Bringing it Home: Workplace Wellness for Remote Employees and Beneficiaries
By Laura Neuffer
Of all the images conjured up by the phrase “workplace wellness,” the most endearing may be that of friends and family joining together to better their health and well-being. But is this scenario still feasible in the current reality of remote and hybrid workforces?
Leading wellness technology companies say it is: employee wellness has adapted to reach remote workers and beneficiaries, no matter where they’re located, via web portals and fully integrated, interactive apps. Leading well-being technology companies are providing ways for wellness programming to be accessed by all employees, and their loved ones, to bring health back home.
Fully digital well-being programs are becoming the new norm in many industries where an increasing percentage of employees continue to work from home, with no intention of returning to the workplace. Engaging remote workers in wellness can be a problem for worksite wellness programs that are still geared for pre-pandemic working conditions and rely heavily on in-person elements. But adapting to create fully digital programs for distance workers creates an opportunity: better access for families and others covered by an employee’s benefits.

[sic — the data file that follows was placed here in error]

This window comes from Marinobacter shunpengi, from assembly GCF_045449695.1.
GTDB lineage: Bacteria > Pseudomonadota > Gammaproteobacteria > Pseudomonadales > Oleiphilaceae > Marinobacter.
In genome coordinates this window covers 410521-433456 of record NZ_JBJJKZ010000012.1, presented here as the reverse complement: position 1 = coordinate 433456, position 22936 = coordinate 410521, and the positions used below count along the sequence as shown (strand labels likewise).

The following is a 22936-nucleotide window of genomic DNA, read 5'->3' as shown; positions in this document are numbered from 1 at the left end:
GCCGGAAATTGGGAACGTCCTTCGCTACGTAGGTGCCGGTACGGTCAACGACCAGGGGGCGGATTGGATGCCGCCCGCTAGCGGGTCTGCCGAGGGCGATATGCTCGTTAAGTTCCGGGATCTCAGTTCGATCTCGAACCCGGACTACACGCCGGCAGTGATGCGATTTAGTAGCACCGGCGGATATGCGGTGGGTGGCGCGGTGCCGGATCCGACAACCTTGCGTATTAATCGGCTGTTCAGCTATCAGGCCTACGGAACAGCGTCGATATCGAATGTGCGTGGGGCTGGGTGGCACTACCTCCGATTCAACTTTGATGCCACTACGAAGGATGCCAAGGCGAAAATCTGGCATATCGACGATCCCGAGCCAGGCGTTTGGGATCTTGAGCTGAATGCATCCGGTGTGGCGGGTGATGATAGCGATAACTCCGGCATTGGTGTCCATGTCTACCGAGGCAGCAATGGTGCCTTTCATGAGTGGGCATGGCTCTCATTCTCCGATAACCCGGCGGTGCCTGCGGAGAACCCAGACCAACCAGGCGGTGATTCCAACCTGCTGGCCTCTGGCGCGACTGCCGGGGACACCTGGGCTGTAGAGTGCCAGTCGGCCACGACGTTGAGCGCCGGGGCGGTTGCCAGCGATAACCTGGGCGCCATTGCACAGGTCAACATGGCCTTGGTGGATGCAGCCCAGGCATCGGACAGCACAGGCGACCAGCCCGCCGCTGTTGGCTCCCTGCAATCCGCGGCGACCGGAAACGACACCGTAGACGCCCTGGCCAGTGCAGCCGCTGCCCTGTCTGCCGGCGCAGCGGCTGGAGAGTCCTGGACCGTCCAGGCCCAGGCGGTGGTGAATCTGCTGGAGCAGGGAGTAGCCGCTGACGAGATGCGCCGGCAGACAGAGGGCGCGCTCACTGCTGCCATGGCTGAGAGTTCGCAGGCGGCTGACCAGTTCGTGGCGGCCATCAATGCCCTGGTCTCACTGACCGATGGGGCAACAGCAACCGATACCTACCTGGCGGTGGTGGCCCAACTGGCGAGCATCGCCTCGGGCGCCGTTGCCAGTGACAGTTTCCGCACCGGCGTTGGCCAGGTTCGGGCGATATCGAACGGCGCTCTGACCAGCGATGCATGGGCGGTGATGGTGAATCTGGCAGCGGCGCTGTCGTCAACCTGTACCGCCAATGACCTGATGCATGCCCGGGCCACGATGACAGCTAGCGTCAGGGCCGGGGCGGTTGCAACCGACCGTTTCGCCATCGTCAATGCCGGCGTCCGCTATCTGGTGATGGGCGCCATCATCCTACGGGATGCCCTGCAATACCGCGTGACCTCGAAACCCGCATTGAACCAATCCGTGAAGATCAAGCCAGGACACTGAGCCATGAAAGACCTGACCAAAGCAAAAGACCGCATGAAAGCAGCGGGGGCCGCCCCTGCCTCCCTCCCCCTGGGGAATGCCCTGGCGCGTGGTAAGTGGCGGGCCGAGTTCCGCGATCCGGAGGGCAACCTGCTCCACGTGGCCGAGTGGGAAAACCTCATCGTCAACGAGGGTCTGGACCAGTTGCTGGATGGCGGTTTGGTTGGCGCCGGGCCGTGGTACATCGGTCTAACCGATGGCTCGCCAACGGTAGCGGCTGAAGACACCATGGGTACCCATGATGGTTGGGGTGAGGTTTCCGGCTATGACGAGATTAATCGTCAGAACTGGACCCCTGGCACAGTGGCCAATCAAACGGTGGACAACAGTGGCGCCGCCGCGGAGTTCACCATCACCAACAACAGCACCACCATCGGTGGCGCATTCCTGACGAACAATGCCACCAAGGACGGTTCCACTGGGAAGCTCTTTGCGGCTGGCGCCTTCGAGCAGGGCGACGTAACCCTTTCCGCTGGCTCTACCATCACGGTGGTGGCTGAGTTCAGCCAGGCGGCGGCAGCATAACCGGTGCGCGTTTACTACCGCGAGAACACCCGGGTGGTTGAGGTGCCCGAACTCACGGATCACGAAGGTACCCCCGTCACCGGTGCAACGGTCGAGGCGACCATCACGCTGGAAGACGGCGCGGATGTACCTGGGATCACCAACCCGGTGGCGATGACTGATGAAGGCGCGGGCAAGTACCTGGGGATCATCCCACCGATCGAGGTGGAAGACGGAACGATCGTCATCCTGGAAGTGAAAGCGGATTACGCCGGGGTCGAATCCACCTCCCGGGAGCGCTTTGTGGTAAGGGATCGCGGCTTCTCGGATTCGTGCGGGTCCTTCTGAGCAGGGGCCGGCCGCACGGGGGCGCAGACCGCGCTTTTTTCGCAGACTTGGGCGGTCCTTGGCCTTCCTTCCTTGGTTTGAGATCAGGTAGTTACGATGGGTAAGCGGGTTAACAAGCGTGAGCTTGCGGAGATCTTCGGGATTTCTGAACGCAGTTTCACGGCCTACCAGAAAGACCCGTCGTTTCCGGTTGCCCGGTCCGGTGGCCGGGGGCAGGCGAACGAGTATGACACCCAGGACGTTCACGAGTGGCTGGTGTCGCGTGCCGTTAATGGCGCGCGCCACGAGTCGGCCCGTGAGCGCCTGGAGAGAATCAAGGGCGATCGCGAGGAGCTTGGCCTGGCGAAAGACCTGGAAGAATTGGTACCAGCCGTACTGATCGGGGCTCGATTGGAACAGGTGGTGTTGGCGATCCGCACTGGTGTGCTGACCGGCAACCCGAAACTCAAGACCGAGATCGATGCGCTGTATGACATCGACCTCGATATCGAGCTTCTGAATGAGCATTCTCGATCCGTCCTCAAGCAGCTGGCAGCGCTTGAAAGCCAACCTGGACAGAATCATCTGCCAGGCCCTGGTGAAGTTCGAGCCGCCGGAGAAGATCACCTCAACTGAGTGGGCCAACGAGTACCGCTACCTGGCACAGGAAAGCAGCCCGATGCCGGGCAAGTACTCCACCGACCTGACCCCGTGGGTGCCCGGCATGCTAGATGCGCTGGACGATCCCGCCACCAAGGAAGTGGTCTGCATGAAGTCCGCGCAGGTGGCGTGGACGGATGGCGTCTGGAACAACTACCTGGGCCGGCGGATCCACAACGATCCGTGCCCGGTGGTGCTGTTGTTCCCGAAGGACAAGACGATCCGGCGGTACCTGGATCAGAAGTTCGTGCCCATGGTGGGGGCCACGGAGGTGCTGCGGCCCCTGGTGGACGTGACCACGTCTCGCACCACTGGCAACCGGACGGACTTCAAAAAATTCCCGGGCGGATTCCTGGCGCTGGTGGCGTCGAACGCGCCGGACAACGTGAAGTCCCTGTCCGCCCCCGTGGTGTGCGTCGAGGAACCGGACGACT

Companies Can Benefit when Beneficiaries Engage in Wellness
In the US, where employers are typically responsible for providing health insurance for employees and their dependents, it makes financial sense to extend wellness programming to spouses, children, etc: a dollar saved on an employee’s health is just as valuable as money saved on their spouse.
There’s also the more human side, where providing wellness resources to all beneficiaries shows that a company cares and supports all those within its reach. Additionally, research supports the idea that a program is more effective with social reinforcement, e.g. participation of family and friends as well as coworkers.